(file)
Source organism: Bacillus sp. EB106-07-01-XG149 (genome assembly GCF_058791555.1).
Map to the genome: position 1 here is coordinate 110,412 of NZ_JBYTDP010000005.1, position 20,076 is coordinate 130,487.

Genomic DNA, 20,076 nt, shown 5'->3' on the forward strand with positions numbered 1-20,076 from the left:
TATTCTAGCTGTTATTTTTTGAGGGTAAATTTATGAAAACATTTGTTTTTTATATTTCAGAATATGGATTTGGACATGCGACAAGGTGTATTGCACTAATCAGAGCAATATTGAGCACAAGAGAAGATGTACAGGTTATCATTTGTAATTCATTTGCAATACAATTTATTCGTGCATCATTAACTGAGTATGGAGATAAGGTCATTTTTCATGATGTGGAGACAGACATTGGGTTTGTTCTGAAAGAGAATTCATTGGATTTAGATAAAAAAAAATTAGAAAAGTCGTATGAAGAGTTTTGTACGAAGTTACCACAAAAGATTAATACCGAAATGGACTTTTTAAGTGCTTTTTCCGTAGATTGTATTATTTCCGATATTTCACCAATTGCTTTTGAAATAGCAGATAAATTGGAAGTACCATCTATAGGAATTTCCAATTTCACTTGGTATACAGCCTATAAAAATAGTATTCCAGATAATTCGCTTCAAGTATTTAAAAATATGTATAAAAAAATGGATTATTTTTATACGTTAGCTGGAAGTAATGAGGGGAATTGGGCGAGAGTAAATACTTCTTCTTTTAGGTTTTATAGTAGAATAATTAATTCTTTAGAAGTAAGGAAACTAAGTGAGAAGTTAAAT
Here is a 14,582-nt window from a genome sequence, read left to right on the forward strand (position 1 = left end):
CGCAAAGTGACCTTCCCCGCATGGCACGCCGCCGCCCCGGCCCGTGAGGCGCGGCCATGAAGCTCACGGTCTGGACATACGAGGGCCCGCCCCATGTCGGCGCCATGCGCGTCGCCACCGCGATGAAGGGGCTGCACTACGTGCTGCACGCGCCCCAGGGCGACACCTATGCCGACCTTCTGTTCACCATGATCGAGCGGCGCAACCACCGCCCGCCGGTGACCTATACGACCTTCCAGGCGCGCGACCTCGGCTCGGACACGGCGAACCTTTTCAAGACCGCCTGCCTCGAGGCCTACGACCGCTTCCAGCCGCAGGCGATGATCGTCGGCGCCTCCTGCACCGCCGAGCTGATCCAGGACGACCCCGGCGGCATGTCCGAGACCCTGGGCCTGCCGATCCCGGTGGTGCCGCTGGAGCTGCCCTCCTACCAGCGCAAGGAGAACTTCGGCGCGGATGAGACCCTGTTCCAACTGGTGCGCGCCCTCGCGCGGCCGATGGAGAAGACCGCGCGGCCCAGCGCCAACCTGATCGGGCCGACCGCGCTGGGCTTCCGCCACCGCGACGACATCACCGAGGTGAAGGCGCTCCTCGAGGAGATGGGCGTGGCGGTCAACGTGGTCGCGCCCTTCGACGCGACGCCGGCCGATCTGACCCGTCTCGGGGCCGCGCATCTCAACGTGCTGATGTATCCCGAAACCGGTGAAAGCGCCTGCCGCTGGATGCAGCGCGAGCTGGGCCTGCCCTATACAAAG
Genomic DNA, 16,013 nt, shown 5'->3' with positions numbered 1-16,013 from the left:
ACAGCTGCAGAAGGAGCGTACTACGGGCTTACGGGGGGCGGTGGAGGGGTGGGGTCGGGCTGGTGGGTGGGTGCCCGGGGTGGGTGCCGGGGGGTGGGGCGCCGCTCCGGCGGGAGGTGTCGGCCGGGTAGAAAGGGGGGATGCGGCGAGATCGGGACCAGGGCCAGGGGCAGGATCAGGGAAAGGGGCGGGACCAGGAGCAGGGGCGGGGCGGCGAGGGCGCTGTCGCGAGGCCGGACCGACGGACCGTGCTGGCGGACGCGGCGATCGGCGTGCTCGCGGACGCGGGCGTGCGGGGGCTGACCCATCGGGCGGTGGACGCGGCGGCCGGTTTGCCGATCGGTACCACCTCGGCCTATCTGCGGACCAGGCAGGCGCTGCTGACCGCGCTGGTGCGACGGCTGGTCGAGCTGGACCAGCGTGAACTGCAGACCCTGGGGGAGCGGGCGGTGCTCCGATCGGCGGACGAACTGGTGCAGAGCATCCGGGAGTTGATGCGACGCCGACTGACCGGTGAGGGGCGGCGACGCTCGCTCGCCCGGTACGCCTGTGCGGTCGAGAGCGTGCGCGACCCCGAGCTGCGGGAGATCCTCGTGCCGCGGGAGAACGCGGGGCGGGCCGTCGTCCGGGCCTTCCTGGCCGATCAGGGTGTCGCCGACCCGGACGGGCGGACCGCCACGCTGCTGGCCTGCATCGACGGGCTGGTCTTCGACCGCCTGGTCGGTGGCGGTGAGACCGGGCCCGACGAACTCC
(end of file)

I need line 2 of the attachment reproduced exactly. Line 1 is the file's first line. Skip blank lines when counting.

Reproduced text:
Map to the genome: position 1 here is coordinate 110,412 of NZ_JBYTDP010000005.1, position 20,076 is coordinate 130,487.